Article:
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Culture Shock in Public Restrooms – Oaxaca, Mexico

5 min read
Culture Shock in Public Restrooms – Oaxaca, Mexico

Oaxaca is a haven in many rights… beautiful valleys, delicious food, exciting tours, ancient Zapotec ruins, colorful traditions and warm, friendly people… but eventually you’re gonna need to go to the bathroom!

Now if you are in places that cater to international tourism, there is no culture shock involved when you 1 and 2. You go to the bathroom like you would in any other place in the states, the only difference being the little figures usually used to distinguish between the men’s room and the ladies room are a sombrero and a traditional dress, (not always in that order). Yet, if you’re in Oaxaca, then you are most likely looking to experience the real Mexico. If it weren’t so, you would go to a place like Cancun or Acapulco where everyone speaks English and you can pay in dollars. But if you’re going to be here in Oaxaca, you gotta accept the “trabas“, (the obstacles), here. Let me tell you a little story:

A few years ago I was sitting in the ADO bus station in Oaxaca on my way to the airport in Mexico City where I needed to catch a flight to Miami to visit my dad. (Flying out of Mexico city instead of flying out of Oaxaca is a good idea if you’re on a budget and want to save money.) Anyways… I was sitting in the terminal munching on a Twix bar, when I saw a tall, thin, blond-haired woman rush by me towards the bathrooms – obviously in a hurry to get there. Completely blowing off the woman who was sitting behind a desk in front of the bathrooms, she hurried into the women’s room. Caught off guard, the short, chubby, dark complexioned woman behind the desk stood up and yelled out to the foreigner, “Señorita! Señorita! SEÑOOORRRIIITTTAAA!!!!”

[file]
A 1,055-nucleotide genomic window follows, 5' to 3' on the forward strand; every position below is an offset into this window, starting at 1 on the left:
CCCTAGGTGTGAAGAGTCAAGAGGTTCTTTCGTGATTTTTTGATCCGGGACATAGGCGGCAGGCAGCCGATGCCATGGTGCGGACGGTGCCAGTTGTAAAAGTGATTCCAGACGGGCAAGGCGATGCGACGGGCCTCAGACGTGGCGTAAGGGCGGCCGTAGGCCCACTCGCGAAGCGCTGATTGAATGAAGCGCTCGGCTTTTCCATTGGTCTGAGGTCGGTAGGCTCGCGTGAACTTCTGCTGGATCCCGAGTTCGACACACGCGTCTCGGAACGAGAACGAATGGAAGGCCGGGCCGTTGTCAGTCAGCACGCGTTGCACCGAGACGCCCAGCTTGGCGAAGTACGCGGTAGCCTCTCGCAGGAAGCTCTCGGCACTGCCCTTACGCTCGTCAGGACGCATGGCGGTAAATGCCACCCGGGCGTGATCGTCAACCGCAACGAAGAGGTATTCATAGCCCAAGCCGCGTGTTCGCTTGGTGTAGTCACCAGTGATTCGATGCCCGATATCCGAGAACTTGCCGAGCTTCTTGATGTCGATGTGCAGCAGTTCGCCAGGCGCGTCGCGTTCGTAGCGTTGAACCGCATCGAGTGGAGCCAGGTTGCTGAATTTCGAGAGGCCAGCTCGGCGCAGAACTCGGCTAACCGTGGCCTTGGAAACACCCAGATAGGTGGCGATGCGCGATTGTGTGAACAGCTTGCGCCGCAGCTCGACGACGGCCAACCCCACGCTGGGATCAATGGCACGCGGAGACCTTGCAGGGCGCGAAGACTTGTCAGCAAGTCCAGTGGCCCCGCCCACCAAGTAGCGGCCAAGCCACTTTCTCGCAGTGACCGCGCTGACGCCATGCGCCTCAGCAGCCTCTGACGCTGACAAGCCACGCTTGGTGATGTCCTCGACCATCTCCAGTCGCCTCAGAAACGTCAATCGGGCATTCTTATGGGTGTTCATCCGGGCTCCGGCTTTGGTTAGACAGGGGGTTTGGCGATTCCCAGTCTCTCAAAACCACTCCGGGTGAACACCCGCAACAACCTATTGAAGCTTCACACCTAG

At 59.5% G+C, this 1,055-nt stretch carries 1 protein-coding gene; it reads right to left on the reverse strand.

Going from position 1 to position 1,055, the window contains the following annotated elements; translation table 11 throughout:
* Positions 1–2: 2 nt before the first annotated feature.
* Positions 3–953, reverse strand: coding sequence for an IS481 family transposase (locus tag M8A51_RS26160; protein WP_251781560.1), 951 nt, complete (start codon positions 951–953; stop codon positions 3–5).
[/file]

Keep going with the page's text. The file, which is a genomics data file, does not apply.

Half scared out of her wits, the blond haired woman peeked her head out of the bathroom door, but before she could say anything, the attendant firmly said, “5 pesos por favor!”. Stepping completely out of the bathroom now, the foreign woman approached the desk where the attendant then sat down and pointed to a sign over her right shoulder that said, in English, “YOU MUST PAY 5 PESOS TO USE THESE FACILITIES”. Reading that sign, obviously not seen due to the urgency of the situation, the foreign woman got angry, she said something not very complimentary to the bathroom attendant and went back to her seat in the terminal. I watched her as she threw herself into her chair and started to mumble, with tight lips, to a gentleman next to her that could have been her brother because he looked like the male version of her.

I just sat observing the spectacle because I had forgotten to bring a book or to buy a magazine and was horribly bored. After about 20 grueling minutes where I could observe the foreign lady’s face getting progressively redder and redder, she stood up, unwillingly, and stomped towards the bathroom. Arriving at the attendant’s desk where the attendant, obviously privy to the situation the foreign woman was in, cracked a half smile triumphantly as she slammed down the 5 pesos on the desk and stormed in the bathroom without even receiving the toilet paper that the attendant hands out at the door.